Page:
Rev. Dr. Jaime Clark-Soles on Radical Ministry

And he said to them, “Therefore every scribe who has been trained for the kingdom of heaven is like the master of a household who brings out of his treasure what is new and what is old.” (Mat 13:52 NRS)

I’m a scribe. In modern lingo, I’m a New Testament scholar who teaches seminary students. I’m also a disciple of Jesus Christ trying my best to honor treasures both old and new.

I teach and learn with students who are passionate, faithful, creative and visionary. God has given them big dreams for new ministries and new ways of doing ministry.

No one sews a piece of unshrunk cloth on an old cloak, for the patch pulls away from the cloak, and a worse tear is made. 17 Neither is new wine put into old wineskins; otherwise, the skins burst, and the wine is spilled, and the skins are destroyed; but new wine is put into fresh wineskins, and so both are preserved” (Matt. 9:16-17)

New wine; new wineskins.

My students long to do ministry that:

  • is ministry with, not ministry for;
  • is ministry not just in, but also beyond the walls of the church (many serve in communities that own no building, in fact);
  • involves RADICAL hospitality and inclusivity (as radical as Jesus’ own), with special attention to the gifts and needs of those on the margins or those who are especially vulnerable;
  • gladly crosses boundaries of all kinds and is wildly ecumenical;
  • values shared power;
  • cares about creating spaces for authentic community and transformative friendships, not playing the numbers game of “butts in pews;”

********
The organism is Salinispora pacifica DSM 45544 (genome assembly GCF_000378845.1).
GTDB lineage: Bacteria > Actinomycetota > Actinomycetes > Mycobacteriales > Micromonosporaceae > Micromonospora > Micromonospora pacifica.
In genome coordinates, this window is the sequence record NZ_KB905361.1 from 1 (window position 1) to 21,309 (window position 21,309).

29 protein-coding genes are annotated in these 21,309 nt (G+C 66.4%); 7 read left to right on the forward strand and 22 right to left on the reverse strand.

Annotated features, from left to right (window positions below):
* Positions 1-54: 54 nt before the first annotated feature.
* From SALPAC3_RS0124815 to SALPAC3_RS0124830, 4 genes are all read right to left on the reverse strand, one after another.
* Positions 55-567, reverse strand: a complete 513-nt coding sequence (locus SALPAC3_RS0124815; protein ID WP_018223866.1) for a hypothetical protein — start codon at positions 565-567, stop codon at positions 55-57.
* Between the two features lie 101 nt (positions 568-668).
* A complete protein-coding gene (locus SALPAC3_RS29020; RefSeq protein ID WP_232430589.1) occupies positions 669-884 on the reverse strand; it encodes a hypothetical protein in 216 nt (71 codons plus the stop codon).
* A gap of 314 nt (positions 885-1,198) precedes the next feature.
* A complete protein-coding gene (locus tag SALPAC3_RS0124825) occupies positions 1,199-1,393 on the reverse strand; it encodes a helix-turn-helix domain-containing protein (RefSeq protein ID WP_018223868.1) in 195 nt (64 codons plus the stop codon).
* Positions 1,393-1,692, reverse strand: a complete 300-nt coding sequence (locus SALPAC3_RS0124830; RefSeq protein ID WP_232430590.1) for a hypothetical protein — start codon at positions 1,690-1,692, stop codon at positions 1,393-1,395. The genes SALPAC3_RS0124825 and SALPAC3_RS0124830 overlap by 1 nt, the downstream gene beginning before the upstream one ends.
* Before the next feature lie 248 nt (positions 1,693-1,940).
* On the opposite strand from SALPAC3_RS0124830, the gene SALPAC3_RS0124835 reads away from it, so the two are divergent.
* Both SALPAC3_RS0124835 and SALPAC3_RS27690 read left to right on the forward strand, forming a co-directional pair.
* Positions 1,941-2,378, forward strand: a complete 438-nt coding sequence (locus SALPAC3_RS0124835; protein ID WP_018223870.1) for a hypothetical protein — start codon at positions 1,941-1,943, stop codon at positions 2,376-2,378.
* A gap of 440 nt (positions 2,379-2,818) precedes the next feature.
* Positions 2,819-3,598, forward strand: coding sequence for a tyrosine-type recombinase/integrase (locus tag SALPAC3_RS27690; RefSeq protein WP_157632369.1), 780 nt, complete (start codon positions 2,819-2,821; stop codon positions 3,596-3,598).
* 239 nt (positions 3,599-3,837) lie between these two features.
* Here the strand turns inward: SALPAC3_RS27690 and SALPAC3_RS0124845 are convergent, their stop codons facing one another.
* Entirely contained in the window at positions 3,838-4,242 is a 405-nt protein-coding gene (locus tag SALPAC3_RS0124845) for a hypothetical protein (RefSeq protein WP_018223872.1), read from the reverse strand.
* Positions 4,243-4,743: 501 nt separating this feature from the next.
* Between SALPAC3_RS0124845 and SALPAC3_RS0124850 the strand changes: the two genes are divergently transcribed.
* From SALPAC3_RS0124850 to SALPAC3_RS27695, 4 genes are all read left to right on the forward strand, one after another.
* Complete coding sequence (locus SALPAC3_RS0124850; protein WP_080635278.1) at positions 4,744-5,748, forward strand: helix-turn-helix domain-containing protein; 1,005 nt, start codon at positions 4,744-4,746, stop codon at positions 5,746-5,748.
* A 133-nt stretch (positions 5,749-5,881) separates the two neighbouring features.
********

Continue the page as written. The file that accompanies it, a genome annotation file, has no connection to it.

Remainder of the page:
• operates with a “both/and” mentality rather than a strict “either/or”; both old and new; not either old or new
  • makes this the important question: “Is the community where your church is located any better off or not because your church is here?” (You will know if you’ve first taken the time to actively and humbly LISTEN to said community before deciding on any plan of action).

Let me introduce you to a few of these inspiring students.

1. [Quoted by permission] “Dr. Clark-Soles,
I have an idea for a future ministry that I am using as a research topic for a music course. I would like to begin a choir with the women of the church I am serving at that time and the women in a battered women’s home. I feel that creating something beautiful with these women would be a healing ministry for all involved, as well as building community with and around them. I hope for this to be more than a service for the other, but building together.